When you say I’m sorry I can’t pronounce this and look directly at me, I just say “present” and think I am giving you a gift. It is as if you think I am poisoning your mouth with my syllables. Your smile isn’t apologetic, but the smile of a middle-aged teacher living two hours from the nearest Applebee’s.

      You scroll through the class names and not once do you stutter or stub your tongue on anyone else’s name. This goes on every day. Allen, Barker, Smith, White. You eventually just skip over mine, look for me and nod when it’s my name’s turn.

      Later, when you push that stubbed tongue down my throat, you still say nothing and I ask why not and you point at your mouth as if to say, I’m chewing right now and I’ll answer you once I swallow. I am not a rude guy, you seem to be saying.

      The janitors’ closet is filled with all kinds of things. Not just bleach and mops and Playboys.

      When you say all the girls like this, I say what girls, because where I come from ― down the block ― none of the girls would like this. We’ve talked about it ― you ― at the top of the slide where we apologize to the little kids but don’t move. We only talked about it before and we all agree that there’s no way we would even. Now I barely go to the playground. It’s for kids. But I can hear laughter echo from the top of the enclosed slide when I walk home. Sometimes I cross the street to avoid hearing that sound.

      When you say it’s our little secret, it’s really not little. It’s everything I can think of. It’s melted solder in my veins trying to piece me together again because maybe then I’d shine and you could see me. And here, I made you something in art class. It’s my stained glass heart. You say it’s pretty.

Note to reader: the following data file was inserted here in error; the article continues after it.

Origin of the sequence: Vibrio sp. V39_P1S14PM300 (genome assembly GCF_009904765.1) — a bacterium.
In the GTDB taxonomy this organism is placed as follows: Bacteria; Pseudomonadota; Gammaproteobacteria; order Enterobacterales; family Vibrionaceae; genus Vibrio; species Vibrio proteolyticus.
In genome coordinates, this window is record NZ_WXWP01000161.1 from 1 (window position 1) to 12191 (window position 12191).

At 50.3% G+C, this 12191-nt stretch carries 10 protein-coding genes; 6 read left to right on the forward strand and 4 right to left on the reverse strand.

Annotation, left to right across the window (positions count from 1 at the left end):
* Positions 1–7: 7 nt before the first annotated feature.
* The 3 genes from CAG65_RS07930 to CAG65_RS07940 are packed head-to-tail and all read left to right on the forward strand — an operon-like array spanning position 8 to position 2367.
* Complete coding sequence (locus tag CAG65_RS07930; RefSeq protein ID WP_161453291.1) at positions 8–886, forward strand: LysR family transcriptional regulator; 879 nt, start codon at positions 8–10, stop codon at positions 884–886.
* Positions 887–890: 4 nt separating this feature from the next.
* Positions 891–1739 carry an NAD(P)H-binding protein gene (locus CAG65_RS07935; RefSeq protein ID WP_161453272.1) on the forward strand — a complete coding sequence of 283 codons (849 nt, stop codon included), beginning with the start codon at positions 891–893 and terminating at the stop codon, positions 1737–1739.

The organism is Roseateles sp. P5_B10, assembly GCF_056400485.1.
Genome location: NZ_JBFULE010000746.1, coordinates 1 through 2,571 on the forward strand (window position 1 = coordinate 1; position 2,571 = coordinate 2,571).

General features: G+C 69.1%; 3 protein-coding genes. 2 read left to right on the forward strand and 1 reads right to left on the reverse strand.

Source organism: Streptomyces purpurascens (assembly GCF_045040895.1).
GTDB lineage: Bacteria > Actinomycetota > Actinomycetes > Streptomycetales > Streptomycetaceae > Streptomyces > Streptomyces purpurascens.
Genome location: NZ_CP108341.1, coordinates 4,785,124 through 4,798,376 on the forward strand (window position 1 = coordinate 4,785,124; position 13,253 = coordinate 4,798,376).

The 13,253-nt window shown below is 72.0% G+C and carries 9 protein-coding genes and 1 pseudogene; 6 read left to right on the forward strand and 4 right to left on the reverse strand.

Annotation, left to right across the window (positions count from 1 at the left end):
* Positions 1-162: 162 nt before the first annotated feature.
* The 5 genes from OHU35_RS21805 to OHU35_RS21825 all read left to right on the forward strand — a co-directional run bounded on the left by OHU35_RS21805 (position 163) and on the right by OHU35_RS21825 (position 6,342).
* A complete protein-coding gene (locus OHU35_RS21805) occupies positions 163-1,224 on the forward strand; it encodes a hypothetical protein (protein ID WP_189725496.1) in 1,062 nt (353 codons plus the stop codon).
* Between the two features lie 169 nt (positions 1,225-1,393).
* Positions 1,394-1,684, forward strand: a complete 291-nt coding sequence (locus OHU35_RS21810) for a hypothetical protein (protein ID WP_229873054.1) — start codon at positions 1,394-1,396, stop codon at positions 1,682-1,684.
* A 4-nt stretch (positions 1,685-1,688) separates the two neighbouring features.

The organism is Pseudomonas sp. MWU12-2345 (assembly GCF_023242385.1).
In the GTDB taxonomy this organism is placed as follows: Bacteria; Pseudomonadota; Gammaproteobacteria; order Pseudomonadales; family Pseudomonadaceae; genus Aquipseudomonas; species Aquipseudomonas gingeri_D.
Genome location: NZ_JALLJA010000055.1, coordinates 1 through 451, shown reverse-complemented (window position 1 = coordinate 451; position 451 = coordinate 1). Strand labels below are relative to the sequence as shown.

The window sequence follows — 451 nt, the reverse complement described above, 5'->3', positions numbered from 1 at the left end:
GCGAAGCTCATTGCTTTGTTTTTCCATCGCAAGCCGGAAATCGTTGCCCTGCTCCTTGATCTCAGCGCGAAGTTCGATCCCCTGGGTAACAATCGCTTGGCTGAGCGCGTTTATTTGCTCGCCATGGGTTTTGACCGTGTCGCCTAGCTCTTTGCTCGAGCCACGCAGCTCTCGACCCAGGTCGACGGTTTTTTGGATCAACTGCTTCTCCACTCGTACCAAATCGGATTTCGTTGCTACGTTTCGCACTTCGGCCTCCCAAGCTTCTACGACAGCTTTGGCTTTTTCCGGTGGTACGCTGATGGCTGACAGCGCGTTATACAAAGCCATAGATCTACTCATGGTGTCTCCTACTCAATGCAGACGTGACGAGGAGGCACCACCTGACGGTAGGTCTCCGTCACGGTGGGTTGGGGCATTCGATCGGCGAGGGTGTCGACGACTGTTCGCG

I want to talk to you about the smiley face you scribbled next to the B minus on my essay. Do you really think I don’t understand what it’s like to be a cockroach? I know what it feels like to be underfoot, an unwanted pest who skitters at the very hint of light. I know these creatures. They share the peeling linoleum and late-night brawls and empty vodka bottles with me and my mom.

      When I tell you about it, you tell me I’m safe here. With you. In this closet. With all the poison. I start to wonder what “safe” means and you take my face in your hands and I think I might know.

      One day after class, you etch your initials into my desk like a sixth-grade wannabe bad boy. As I walk out, my fingers brush another desk and find the splinters of your name. I check the desk next to it. And the one next to that. And the one next to that. I stay late to check and all the desks in all the rooms are branded by you, as if you own us all.

      When you say if I tell, and pantomime a gun, your thumb the trigger, I wonder why. You said you loved me. Even though you don’t say my name.

 


 

Jennifer Fliss is a Seattle-based fiction and essay writer. Her work has appeared in PANK, Hobart, The Rumpus, Gigantic Sequins, and elsewhere. She can be found on Twitter at @writesforlife or via her website, www.jenniferflisscreative.com.